Microsoft and Amazon will bring Alexa and Cortana to all Echo speakers and Windows 10 users in the U.S. today. As part of a partnership between the Seattle-area tech giants, you can say “Hey Cortana, open Alexa” to Windows 10 PCs and “Alexa, open Cortana” to a range of Echo smart speakers.
The public preview bringing the most popular AI assistant on PCs together with the smart speaker with the largest U.S. market share will be available to most people today, but will be rolled out to all users in the country over the course of the next week, a Microsoft spokesperson told VentureBeat in an email.
Each of the assistants brings unique features to the table. Cortana, for example, can schedule a meeting with Outlook, create location-based reminders, or draw on LinkedIn to tell you about people in your next meeting, and Alexa has more than 40,000 voice apps or skills made to tackle a broad range of use cases.
If you’re willing to use both assistants, you can check your inbox and write emails with Cortana, or order groceries or control smart home devices from more than 2,000 manufacturers with Alexa.
Many of the features common to both assistants — like reminders, timers, or adding events to your calendar — will be available through both Alexa and Cortana, but some features — such as streaming music, audiobooks, and news flash briefings — won’t be available at launch.
The partnership was first made public in a co-announcement in August 2017 featuring Microsoft CEO Satya Nadella and Amazon CEO Jeff Bezos. Both companies refer to the integration as an acknowledgement that we live in a world with multiple AI assistants.
“The world is big and so multifaceted. There are going to be multiple successful intelligent agents, each with access to different sets of data and with different specialized skill areas. Together, their strengths will complement each other and provide customers with a richer and even more helpful experience,” Amazon CEO Jeff Bezos said in a statement last August.
The multi-assistant approach for Echo speakers and Windows 10 PCs makes Amazon and Microsoft different from rivals with a single virtual assistant, such as Siri in Apple’s HomePod, Bixby in the recently debuted Galaxy Home speaker, and Google Assistant in Google’s line of Home smart speakers.
Microsoft and Amazon gave the world its first look at how Alexa on PCs and Cortana on Echo speakers will work in May at the Build developer conference in Seattle.
Smart speakers with Cortana support include the Echo, Echo Dot, Echo Spot, Echo Plus, and Echo Show, a company spokesperson told VentureBeat in an email. Alexa will also be available on the Harman Kardon Invoke smart speaker.
Cortana currently has more than 140 million monthly active users, which appear to come entirely from Windows 10 PCs. Though the Harman Kardon Invoke smart speaker came out last year, sales have been underwhelming and it has yet to gain widespread adoption.
Amazon has been less than forthright about Echo speaker sales but says that “tens of millions of devices” have been sold.
This spring, Microsoft VP Javier Soltero moved from his role as product lead for the Microsoft Office group to become product lead for Cortana. VP Andrew Shuman will lead Cortana engineering efforts.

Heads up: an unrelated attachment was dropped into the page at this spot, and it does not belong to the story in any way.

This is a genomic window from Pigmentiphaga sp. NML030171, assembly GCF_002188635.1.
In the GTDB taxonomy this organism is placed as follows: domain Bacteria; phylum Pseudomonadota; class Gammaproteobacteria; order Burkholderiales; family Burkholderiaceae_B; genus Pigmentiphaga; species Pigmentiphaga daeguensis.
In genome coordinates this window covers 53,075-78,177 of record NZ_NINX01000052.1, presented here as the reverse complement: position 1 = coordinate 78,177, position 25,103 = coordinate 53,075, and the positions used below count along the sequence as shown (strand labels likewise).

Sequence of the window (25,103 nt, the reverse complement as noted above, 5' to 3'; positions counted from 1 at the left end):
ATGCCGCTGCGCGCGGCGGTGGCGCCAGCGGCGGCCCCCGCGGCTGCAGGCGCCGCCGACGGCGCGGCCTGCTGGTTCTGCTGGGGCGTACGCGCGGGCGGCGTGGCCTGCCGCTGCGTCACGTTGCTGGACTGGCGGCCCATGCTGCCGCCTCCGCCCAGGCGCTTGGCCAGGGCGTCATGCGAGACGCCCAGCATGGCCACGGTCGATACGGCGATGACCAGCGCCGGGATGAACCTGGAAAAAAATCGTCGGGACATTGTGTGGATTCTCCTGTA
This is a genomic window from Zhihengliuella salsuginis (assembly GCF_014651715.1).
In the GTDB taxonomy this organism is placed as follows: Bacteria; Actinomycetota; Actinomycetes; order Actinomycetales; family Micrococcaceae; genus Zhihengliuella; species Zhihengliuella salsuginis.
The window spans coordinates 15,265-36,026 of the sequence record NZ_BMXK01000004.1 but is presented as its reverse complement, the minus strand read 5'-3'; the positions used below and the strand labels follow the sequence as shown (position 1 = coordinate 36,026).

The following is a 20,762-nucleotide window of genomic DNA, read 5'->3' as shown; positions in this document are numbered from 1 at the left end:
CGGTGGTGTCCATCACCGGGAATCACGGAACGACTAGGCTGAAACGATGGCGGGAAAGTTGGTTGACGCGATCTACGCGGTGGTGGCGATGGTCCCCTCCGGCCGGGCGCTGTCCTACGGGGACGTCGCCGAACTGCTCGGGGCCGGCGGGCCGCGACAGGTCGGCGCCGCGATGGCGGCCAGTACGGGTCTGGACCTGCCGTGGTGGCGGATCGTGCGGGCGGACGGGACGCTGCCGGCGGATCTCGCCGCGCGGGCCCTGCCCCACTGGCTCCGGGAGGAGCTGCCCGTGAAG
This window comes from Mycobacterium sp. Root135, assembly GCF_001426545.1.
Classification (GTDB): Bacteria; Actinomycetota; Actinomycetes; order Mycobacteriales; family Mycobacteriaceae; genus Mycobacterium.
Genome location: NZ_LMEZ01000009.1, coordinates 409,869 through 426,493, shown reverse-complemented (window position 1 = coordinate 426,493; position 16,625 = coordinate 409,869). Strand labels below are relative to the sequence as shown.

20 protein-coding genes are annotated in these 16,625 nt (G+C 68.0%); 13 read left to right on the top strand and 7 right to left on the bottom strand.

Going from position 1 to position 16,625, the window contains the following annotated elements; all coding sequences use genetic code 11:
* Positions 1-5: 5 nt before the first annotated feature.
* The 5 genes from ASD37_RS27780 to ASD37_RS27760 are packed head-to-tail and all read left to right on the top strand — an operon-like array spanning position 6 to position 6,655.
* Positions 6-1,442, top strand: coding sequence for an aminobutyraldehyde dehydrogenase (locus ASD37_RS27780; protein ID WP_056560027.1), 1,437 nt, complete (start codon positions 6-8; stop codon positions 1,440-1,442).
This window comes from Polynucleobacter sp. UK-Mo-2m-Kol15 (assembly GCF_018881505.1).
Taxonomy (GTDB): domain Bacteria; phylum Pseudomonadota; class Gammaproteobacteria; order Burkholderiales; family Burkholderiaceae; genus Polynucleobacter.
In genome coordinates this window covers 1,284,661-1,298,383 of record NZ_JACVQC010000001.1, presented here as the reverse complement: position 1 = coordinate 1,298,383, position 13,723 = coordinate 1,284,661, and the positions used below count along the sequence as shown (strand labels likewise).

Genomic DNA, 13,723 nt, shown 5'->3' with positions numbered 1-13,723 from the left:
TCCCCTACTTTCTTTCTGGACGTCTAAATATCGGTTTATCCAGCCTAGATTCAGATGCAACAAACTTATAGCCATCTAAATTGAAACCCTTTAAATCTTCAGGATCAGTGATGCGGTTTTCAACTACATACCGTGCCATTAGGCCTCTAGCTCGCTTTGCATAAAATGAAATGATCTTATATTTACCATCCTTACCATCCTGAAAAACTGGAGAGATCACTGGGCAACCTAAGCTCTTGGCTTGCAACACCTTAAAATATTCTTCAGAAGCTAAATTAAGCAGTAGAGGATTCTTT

Soltero’s plans for additional feature changes for Cortana will begin to roll out this fall, an anonymous source told Wall Street Journal on Tuesday.
The article also supposes plans to bring Cortana to Echo devices may have crippled Cortana’s voice app ecosystem, something Soltero denied in an earlier interview with VentureBeat.
In an interview with VentureBeat this spring, Soltero called email “a bedrock thing for Cortana” and denied that an integration with Alexa has led to a stifling of Cortana Skills Kit adoption among developers. Soltero also expressed a desire for Cortana to expand beyond an emphasis on productivity and the workplace and spoke in general terms about Cortana’s future expansion.
“We are steering the product experience toward delivering value in each of the three states that people are in, which is, in very generic terms, at work, at home, or somewhere in between — at least for our target user — and really honing in on what can [Cortana] do for that user in that setting that is assistive,” he told VentureBeat.
Though today’s release is for the United States only, once Alexa-Cortana is made available in other parts of the world, the integration could help introduce the two AI assistants to a wider group of users outside the United States.
Echo speakers are currently available in multiple English dialects, Spanish, French, German, and Japanese. Cortana can speak the same languages, as well as Portuguese and Mandarin Chinese. Last week, Amazon began its expansion into Mexico, making Echo speakers available in Latin America for the first time.
For its part, Google has committed to making its Assistant available in 30 languages and able to handle multilingual commands by the end of the year.
While Amazon and Microsoft have been working to introduce their partnership for about a year, this isn’t the first time consumers will be able to use the two assistants in the same place, as Alexa became available in select PCs like the Asus Spin 5 earlier this summer.
“At launch, customers will see some slight differences between this [Alexa-Cortana] and experiences delivered on Echo Show or through the Alexa for PC solution. This integration is part of a longer-term vision for intelligent agents to work together on behalf of customers, and we’re working closely with Microsoft to add new capabilities, features, and devices over time,” an Amazon spokesperson told VentureBeat in an email.
To give users the option to speak with the guest assistant for as long as they want and to avoid the need to repeatedly ask Alexa to speak with Cortana or Cortana to speak with Alexa, a re-prompt command has been added for both assistants, a Microsoft spokesperson told VentureBeat.